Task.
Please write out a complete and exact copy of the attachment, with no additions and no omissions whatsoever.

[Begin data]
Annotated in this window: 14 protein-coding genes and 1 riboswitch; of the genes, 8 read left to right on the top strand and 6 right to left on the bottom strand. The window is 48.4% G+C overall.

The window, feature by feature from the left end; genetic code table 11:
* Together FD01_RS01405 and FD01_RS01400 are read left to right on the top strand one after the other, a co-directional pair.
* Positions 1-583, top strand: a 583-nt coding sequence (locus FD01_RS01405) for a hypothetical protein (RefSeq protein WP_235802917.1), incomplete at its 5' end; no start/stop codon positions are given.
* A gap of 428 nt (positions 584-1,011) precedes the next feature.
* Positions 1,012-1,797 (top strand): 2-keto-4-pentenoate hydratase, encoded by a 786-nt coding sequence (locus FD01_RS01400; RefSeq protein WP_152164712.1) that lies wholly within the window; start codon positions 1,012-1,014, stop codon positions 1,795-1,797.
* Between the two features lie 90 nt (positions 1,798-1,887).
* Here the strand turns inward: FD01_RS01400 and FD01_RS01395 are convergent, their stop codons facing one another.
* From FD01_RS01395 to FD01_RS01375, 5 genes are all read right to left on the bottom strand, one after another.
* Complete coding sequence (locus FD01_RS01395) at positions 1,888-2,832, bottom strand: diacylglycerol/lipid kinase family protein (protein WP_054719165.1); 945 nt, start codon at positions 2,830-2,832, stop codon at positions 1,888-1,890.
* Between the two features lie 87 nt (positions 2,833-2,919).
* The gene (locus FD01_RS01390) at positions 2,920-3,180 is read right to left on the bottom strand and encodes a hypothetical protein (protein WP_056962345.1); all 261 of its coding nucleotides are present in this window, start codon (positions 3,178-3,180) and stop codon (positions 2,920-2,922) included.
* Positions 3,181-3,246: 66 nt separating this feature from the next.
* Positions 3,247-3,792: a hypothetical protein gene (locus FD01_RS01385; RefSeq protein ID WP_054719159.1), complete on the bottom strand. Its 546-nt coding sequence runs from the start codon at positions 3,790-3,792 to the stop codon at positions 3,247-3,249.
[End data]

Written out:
Annotated in this window: 14 protein-coding genes and 1 riboswitch; of the genes, 8 read left to right on the top strand and 6 right to left on the bottom strand. The window is 48.4% G+C overall.

The window, feature by feature from the left end; genetic code table 11:
* Together FD01_RS01405 and FD01_RS01400 are read left to right on the top strand one after the other, a co-directional pair.
* Positions 1-583, top strand: a 583-nt coding sequence (locus FD01_RS01405) for a hypothetical protein (RefSeq protein WP_235802917.1), incomplete at its 5' end; no start/stop codon positions are given.
* A gap of 428 nt (positions 584-1,011) precedes the next feature.
* Positions 1,012-1,797 (top strand): 2-keto-4-pentenoate hydratase, encoded by a 786-nt coding sequence (locus FD01_RS01400; RefSeq protein WP_152164712.1) that lies wholly within the window; start codon positions 1,012-1,014, stop codon positions 1,795-1,797.
* Between the two features lie 90 nt (positions 1,798-1,887).
* Here the strand turns inward: FD01_RS01400 and FD01_RS01395 are convergent, their stop codons facing one another.
* From FD01_RS01395 to FD01_RS01375, 5 genes are all read right to left on the bottom strand, one after another.
* Complete coding sequence (locus FD01_RS01395) at positions 1,888-2,832, bottom strand: diacylglycerol/lipid kinase family protein (protein WP_054719165.1); 945 nt, start codon at positions 2,830-2,832, stop codon at positions 1,888-1,890.
* Between the two features lie 87 nt (positions 2,833-2,919).
* The gene (locus FD01_RS01390) at positions 2,920-3,180 is read right to left on the bottom strand and encodes a hypothetical protein (protein WP_056962345.1); all 261 of its coding nucleotides are present in this window, start codon (positions 3,178-3,180) and stop codon (positions 2,920-2,922) included.
* Positions 3,181-3,246: 66 nt separating this feature from the next.
* Positions 3,247-3,792: a hypothetical protein gene (locus FD01_RS01385; RefSeq protein ID WP_054719159.1), complete on the bottom strand. Its 546-nt coding sequence runs from the start codon at positions 3,790-3,792 to the stop codon at positions 3,247-3,249.